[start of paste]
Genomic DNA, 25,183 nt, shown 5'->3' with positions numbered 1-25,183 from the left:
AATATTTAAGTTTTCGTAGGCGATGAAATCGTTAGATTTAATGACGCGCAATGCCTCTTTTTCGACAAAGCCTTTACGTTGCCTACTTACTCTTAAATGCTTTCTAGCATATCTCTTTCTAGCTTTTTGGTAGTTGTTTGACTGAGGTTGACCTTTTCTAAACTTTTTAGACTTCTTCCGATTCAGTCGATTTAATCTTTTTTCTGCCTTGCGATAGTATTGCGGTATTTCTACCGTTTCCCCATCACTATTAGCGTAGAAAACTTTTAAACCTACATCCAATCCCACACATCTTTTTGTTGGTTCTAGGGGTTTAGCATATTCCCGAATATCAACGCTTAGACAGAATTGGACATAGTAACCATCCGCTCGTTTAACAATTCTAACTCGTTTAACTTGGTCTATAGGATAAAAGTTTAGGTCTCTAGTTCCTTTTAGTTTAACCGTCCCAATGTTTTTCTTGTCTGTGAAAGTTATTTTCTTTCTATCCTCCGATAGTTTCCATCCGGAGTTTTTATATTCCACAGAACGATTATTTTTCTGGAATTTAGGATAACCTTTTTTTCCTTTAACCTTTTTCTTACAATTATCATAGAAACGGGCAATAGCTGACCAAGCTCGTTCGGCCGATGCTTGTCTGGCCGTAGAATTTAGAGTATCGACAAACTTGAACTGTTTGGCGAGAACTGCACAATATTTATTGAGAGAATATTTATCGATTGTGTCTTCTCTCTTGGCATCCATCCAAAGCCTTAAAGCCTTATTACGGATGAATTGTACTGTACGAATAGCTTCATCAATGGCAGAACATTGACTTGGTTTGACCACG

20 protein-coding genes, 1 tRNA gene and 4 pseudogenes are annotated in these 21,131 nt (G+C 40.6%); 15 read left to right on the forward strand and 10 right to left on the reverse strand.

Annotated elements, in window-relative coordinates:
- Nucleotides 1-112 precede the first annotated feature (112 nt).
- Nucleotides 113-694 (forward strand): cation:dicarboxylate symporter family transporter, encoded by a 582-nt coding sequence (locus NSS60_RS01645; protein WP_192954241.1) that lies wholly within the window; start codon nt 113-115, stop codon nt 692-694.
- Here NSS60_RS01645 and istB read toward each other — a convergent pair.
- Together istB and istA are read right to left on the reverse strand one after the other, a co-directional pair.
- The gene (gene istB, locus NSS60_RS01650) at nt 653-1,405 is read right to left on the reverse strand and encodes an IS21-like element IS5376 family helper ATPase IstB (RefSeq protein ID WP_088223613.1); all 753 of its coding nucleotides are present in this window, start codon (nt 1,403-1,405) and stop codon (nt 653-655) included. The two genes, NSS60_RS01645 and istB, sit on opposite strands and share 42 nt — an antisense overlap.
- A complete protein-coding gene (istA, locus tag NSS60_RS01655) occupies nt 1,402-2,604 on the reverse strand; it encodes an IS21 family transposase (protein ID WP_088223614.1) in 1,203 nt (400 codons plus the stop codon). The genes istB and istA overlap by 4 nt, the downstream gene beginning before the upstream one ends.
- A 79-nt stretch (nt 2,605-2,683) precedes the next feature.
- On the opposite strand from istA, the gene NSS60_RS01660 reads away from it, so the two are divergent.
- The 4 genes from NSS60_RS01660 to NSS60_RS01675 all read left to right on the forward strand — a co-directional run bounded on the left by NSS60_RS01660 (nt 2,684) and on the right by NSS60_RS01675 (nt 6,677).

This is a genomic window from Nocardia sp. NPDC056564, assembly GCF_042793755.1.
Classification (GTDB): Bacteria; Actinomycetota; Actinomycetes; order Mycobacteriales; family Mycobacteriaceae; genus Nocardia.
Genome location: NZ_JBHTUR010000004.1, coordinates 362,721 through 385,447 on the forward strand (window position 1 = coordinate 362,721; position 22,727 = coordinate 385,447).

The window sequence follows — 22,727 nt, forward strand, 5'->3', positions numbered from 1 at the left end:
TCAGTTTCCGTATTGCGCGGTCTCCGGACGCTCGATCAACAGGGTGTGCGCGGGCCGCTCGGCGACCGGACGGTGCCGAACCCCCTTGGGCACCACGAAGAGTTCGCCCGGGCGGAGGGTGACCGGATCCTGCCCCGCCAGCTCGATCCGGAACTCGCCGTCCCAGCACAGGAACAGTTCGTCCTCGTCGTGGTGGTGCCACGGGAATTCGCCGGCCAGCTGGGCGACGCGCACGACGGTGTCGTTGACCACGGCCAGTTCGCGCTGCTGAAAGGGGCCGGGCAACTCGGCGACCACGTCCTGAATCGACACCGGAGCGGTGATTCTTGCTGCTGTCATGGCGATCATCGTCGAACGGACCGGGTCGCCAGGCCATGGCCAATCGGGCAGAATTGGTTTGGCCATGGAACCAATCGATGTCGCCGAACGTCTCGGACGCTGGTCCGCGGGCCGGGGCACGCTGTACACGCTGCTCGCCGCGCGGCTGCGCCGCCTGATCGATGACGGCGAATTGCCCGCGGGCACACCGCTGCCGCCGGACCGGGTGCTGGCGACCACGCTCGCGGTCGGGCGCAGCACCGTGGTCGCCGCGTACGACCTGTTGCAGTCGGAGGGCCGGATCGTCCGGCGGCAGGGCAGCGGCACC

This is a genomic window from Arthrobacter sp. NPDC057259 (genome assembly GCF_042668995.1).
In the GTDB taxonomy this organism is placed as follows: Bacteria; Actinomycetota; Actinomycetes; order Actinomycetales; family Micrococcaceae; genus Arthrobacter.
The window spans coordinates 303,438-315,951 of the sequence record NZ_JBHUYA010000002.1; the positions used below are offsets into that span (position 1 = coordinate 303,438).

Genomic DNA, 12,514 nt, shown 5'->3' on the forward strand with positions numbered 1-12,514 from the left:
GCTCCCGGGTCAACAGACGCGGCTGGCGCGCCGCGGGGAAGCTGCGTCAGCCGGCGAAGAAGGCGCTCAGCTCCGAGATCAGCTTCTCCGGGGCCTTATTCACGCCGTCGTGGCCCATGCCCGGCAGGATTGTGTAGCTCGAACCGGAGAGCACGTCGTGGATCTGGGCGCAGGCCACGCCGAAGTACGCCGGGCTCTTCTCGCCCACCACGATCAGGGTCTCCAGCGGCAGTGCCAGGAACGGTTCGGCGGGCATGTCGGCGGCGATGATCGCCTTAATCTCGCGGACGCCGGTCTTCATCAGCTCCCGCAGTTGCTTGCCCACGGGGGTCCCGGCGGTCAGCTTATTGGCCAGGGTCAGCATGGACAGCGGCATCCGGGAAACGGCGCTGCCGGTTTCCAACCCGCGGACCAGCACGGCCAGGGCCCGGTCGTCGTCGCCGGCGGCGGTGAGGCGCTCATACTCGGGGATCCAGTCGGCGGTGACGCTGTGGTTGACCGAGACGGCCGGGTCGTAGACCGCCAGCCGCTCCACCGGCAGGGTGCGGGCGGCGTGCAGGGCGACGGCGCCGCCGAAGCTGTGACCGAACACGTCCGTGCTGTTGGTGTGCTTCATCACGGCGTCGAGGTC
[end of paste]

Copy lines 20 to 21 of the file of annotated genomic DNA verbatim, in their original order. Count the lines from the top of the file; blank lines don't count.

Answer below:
In the GTDB taxonomy this organism is placed as follows: Bacteria; Actinomycetota; Actinomycetes; order Actinomycetales; family Micrococcaceae; genus Arthrobacter.
The window spans coordinates 303,438-315,951 of the sequence record NZ_JBHUYA010000002.1; the positions used below are offsets into that span (position 1 = coordinate 303,438).